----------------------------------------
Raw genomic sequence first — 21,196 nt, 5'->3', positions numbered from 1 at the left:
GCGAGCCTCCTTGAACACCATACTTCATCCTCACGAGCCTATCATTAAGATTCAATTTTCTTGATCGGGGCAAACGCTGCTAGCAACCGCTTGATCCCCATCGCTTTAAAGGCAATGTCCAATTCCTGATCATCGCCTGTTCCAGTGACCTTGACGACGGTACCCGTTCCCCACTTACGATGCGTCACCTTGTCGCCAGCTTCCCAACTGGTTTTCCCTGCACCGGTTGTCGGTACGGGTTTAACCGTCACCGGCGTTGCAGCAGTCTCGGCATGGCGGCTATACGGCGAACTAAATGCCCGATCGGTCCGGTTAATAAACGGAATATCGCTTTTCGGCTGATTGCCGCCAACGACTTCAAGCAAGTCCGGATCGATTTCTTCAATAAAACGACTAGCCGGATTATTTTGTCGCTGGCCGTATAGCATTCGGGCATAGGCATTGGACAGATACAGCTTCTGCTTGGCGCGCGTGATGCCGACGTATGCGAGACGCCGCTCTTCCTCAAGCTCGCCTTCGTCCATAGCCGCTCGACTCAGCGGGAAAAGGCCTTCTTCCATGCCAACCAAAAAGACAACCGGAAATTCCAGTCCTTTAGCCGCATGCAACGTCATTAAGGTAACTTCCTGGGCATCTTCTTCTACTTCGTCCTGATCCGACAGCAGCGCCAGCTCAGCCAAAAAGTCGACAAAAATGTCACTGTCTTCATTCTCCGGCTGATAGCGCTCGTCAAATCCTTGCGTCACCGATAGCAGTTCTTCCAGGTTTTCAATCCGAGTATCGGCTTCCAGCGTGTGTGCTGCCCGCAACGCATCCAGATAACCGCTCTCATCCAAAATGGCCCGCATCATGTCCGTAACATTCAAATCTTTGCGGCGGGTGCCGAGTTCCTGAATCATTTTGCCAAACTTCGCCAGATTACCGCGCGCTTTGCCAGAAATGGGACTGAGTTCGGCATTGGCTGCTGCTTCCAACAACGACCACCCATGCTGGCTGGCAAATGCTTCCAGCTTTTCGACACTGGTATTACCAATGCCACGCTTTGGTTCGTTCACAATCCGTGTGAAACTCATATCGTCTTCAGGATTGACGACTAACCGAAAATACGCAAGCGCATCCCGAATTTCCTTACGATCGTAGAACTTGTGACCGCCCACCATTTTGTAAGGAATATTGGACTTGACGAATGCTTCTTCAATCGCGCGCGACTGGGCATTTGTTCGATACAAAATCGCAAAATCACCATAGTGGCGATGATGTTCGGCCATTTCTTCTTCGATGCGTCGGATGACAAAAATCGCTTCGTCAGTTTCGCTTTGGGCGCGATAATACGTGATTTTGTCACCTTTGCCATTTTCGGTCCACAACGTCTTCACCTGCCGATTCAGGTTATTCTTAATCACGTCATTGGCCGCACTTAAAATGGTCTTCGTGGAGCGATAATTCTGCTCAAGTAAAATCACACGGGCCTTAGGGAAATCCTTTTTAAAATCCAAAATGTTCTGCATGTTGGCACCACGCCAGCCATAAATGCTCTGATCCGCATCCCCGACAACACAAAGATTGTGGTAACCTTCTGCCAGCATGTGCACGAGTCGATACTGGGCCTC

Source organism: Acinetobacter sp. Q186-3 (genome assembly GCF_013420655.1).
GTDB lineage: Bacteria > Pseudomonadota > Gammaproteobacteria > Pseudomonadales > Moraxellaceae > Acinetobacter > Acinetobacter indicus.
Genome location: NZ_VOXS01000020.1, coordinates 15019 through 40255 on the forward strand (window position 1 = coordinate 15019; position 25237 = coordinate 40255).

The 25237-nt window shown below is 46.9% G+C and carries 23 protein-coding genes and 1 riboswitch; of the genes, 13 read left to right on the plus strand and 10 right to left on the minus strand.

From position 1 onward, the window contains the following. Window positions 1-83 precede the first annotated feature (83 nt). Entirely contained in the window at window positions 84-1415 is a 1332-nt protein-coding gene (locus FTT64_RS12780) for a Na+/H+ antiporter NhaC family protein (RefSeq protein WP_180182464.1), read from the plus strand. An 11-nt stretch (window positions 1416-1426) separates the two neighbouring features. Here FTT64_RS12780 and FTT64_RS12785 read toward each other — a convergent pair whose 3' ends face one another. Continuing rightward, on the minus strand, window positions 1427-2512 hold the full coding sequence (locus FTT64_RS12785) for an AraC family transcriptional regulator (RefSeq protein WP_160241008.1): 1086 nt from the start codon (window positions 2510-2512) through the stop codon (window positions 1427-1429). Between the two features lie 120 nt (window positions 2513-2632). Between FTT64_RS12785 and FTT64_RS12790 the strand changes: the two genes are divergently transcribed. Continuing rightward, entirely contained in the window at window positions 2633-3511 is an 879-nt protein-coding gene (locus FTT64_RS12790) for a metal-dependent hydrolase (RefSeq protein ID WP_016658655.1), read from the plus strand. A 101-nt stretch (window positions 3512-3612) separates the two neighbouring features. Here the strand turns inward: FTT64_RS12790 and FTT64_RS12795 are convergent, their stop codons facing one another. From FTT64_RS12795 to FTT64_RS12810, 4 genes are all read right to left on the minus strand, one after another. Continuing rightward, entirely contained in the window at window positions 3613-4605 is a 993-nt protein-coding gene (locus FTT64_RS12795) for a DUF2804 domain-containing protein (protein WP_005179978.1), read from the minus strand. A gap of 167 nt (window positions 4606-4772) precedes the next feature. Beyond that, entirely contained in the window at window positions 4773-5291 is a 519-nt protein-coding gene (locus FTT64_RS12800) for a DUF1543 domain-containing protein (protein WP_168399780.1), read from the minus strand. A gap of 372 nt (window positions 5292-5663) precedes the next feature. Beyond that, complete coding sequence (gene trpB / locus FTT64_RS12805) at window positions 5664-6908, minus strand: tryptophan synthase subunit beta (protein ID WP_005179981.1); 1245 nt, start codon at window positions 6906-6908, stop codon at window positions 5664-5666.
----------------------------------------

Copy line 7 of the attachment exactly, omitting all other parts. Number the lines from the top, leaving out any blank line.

From position 1 onward, the window contains the following. Window positions 1-83 precede the first annotated feature (83 nt). Entirely contained in the window at window positions 84-1415 is a 1332-nt protein-coding gene (locus FTT64_RS12780) for a Na+/H+ antiporter NhaC family protein (RefSeq protein WP_180182464.1), read from the plus strand. An 11-nt stretch (window positions 1416-1426) separates the two neighbouring features. Here FTT64_RS12780 and FTT64_RS12785 read toward each other — a convergent pair whose 3' ends face one another. Continuing rightward, on the minus strand, window positions 1427-2512 hold the full coding sequence (locus FTT64_RS12785) for an AraC family transcriptional regulator (RefSeq protein WP_160241008.1): 1086 nt from the start codon (window positions 2510-2512) through the stop codon (window positions 1427-1429). Between the two features lie 120 nt (window positions 2513-2632). Between FTT64_RS12785 and FTT64_RS12790 the strand changes: the two genes are divergently transcribed. Continuing rightward, entirely contained in the window at window positions 2633-3511 is an 879-nt protein-coding gene (locus FTT64_RS12790) for a metal-dependent hydrolase (RefSeq protein ID WP_016658655.1), read from the plus strand. A 101-nt stretch (window positions 3512-3612) separates the two neighbouring features. Here the strand turns inward: FTT64_RS12790 and FTT64_RS12795 are convergent, their stop codons facing one another. From FTT64_RS12795 to FTT64_RS12810, 4 genes are all read right to left on the minus strand, one after another. Continuing rightward, entirely contained in the window at window positions 3613-4605 is a 993-nt protein-coding gene (locus FTT64_RS12795) for a DUF2804 domain-containing protein (protein WP_005179978.1), read from the minus strand. A gap of 167 nt (window positions 4606-4772) precedes the next feature. Beyond that, entirely contained in the window at window positions 4773-5291 is a 519-nt protein-coding gene (locus FTT64_RS12800) for a DUF1543 domain-containing protein (protein WP_168399780.1), read from the minus strand. A gap of 372 nt (window positions 5292-5663) precedes the next feature. Beyond that, complete coding sequence (gene trpB / locus FTT64_RS12805) at window positions 5664-6908, minus strand: tryptophan synthase subunit beta (protein ID WP_005179981.1); 1245 nt, start codon at window positions 6906-6908, stop codon at window positions 5664-5666.